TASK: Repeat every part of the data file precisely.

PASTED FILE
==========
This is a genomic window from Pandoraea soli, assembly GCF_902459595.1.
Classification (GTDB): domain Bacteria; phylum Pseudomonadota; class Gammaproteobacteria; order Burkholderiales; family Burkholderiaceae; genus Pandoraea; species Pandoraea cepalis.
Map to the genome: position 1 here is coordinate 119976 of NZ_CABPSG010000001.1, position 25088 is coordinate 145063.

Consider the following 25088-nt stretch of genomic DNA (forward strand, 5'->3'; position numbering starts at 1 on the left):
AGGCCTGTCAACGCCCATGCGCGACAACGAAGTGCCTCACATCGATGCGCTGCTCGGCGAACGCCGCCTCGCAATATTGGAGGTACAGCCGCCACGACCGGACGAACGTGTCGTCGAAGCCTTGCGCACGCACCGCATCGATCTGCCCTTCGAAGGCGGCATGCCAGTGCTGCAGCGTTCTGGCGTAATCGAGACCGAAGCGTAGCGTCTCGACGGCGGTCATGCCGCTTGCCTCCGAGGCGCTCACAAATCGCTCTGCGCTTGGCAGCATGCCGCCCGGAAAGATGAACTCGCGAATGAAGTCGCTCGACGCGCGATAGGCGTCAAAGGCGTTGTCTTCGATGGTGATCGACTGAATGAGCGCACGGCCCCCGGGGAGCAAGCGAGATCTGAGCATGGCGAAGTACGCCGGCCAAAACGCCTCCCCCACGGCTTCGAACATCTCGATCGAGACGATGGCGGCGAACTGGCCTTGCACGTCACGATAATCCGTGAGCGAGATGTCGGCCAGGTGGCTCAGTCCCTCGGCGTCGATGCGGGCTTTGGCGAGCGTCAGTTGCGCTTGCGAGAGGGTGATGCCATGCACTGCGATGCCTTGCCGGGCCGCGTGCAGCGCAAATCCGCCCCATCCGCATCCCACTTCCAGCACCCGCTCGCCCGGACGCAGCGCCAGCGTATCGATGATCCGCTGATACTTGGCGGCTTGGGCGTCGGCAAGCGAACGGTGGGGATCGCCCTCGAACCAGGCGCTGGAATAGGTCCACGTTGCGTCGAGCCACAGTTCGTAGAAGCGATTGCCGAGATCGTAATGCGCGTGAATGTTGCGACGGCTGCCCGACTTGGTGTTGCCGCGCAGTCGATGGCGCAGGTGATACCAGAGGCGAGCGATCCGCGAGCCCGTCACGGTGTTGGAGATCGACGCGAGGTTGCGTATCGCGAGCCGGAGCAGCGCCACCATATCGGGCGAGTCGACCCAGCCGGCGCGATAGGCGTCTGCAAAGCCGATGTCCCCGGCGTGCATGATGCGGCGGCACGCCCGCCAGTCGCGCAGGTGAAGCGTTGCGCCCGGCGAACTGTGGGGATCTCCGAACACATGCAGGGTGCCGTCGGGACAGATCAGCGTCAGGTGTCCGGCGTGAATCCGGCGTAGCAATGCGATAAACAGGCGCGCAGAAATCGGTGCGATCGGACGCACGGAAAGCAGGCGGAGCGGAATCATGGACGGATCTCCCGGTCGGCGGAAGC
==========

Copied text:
This is a genomic window from Pandoraea soli, assembly GCF_902459595.1.
Classification (GTDB): domain Bacteria; phylum Pseudomonadota; class Gammaproteobacteria; order Burkholderiales; family Burkholderiaceae; genus Pandoraea; species Pandoraea cepalis.
Map to the genome: position 1 here is coordinate 119976 of NZ_CABPSG010000001.1, position 25088 is coordinate 145063.

Consider the following 25088-nt stretch of genomic DNA (forward strand, 5'->3'; position numbering starts at 1 on the left):
AGGCCTGTCAACGCCCATGCGCGACAACGAAGTGCCTCACATCGATGCGCTGCTCGGCGAACGCCGCCTCGCAATATTGGAGGTACAGCCGCCACGACCGGACGAACGTGTCGTCGAAGCCTTGCGCACGCACCGCATCGATCTGCCCTTCGAAGGCGGCATGCCAGTGCTGCAGCGTTCTGGCGTAATCGAGACCGAAGCGTAGCGTCTCGACGGCGGTCATGCCGCTTGCCTCCGAGGCGCTCACAAATCGCTCTGCGCTTGGCAGCATGCCGCCCGGAAAGATGAACTCGCGAATGAAGTCGCTCGACGCGCGATAGGCGTCAAAGGCGTTGTCTTCGATGGTGATCGACTGAATGAGCGCACGGCCCCCGGGGAGCAAGCGAGATCTGAGCATGGCGAAGTACGCCGGCCAAAACGCCTCCCCCACGGCTTCGAACATCTCGATCGAGACGATGGCGGCGAACTGGCCTTGCACGTCACGATAATCCGTGAGCGAGATGTCGGCCAGGTGGCTCAGTCCCTCGGCGTCGATGCGGGCTTTGGCGAGCGTCAGTTGCGCTTGCGAGAGGGTGATGCCATGCACTGCGATGCCTTGCCGGGCCGCGTGCAGCGCAAATCCGCCCCATCCGCATCCCACTTCCAGCACCCGCTCGCCCGGACGCAGCGCCAGCGTATCGATGATCCGCTGATACTTGGCGGCTTGGGCGTCGGCAAGCGAACGGTGGGGATCGCCCTCGAACCAGGCGCTGGAATAGGTCCACGTTGCGTCGAGCCACAGTTCGTAGAAGCGATTGCCGAGATCGTAATGCGCGTGAATGTTGCGACGGCTGCCCGACTTGGTGTTGCCGCGCAGTCGATGGCGCAGGTGATACCAGAGGCGAGCGATCCGCGAGCCCGTCACGGTGTTGGAGATCGACGCGAGGTTGCGTATCGCGAGCCGGAGCAGCGCCACCATATCGGGCGAGTCGACCCAGCCGGCGCGATAGGCGTCTGCAAAGCCGATGTCCCCGGCGTGCATGATGCGGCGGCACGCCCGCCAGTCGCGCAGGTGAAGCGTTGCGCCCGGCGAACTGTGGGGATCTCCGAACACATGCAGGGTGCCGTCGGGACAGATCAGCGTCAGGTGTCCGGCGTGAATCCGGCGTAGCAATGCGATAAACAGGCGCGCAGAAATCGGTGCGATCGGACGCACGGAAAGCAGGCGGAGCGGAATCATGGACGGATCTCCCGGTCGGCGGAAGC